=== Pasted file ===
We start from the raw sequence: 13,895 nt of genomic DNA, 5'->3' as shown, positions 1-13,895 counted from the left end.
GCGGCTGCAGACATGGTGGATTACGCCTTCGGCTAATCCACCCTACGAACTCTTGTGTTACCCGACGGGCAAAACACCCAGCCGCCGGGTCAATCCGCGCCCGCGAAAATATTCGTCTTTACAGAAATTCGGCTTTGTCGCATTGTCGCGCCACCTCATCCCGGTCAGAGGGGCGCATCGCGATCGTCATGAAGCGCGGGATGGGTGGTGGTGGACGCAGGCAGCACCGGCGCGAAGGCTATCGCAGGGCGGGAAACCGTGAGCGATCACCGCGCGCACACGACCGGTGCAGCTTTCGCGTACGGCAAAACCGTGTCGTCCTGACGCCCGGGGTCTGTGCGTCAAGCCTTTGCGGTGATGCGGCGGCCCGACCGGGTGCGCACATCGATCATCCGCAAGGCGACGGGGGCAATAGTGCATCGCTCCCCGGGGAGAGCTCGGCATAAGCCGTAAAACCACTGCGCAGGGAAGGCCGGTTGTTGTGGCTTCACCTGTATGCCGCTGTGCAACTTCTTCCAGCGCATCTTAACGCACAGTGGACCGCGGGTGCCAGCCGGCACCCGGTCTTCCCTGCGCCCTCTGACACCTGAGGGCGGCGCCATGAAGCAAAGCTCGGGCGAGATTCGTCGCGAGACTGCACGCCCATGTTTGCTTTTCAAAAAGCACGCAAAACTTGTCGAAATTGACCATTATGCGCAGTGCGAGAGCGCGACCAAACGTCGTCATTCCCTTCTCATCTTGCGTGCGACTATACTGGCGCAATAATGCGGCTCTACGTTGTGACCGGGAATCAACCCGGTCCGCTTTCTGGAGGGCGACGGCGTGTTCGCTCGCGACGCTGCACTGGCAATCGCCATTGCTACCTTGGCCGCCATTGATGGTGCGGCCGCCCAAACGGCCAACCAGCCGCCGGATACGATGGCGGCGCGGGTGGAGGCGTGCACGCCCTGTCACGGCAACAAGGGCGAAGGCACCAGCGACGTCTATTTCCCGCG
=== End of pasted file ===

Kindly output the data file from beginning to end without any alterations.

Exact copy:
We start from the raw sequence: 13,895 nt of genomic DNA, 5'->3' as shown, positions 1-13,895 counted from the left end.
GCGGCTGCAGACATGGTGGATTACGCCTTCGGCTAATCCACCCTACGAACTCTTGTGTTACCCGACGGGCAAAACACCCAGCCGCCGGGTCAATCCGCGCCCGCGAAAATATTCGTCTTTACAGAAATTCGGCTTTGTCGCATTGTCGCGCCACCTCATCCCGGTCAGAGGGGCGCATCGCGATCGTCATGAAGCGCGGGATGGGTGGTGGTGGACGCAGGCAGCACCGGCGCGAAGGCTATCGCAGGGCGGGAAACCGTGAGCGATCACCGCGCGCACACGACCGGTGCAGCTTTCGCGTACGGCAAAACCGTGTCGTCCTGACGCCCGGGGTCTGTGCGTCAAGCCTTTGCGGTGATGCGGCGGCCCGACCGGGTGCGCACATCGATCATCCGCAAGGCGACGGGGGCAATAGTGCATCGCTCCCCGGGGAGAGCTCGGCATAAGCCGTAAAACCACTGCGCAGGGAAGGCCGGTTGTTGTGGCTTCACCTGTATGCCGCTGTGCAACTTCTTCCAGCGCATCTTAACGCACAGTGGACCGCGGGTGCCAGCCGGCACCCGGTCTTCCCTGCGCCCTCTGACACCTGAGGGCGGCGCCATGAAGCAAAGCTCGGGCGAGATTCGTCGCGAGACTGCACGCCCATGTTTGCTTTTCAAAAAGCACGCAAAACTTGTCGAAATTGACCATTATGCGCAGTGCGAGAGCGCGACCAAACGTCGTCATTCCCTTCTCATCTTGCGTGCGACTATACTGGCGCAATAATGCGGCTCTACGTTGTGACCGGGAATCAACCCGGTCCGCTTTCTGGAGGGCGACGGCGTGTTCGCTCGCGACGCTGCACTGGCAATCGCCATTGCTACCTTGGCCGCCATTGATGGTGCGGCCGCCCAAACGGCCAACCAGCCGCCGGATACGATGGCGGCGCGGGTGGAGGCGTGCACGCCCTGTCACGGCAACAAGGGCGAAGGCACCAGCGACGTCTATTTCCCGCG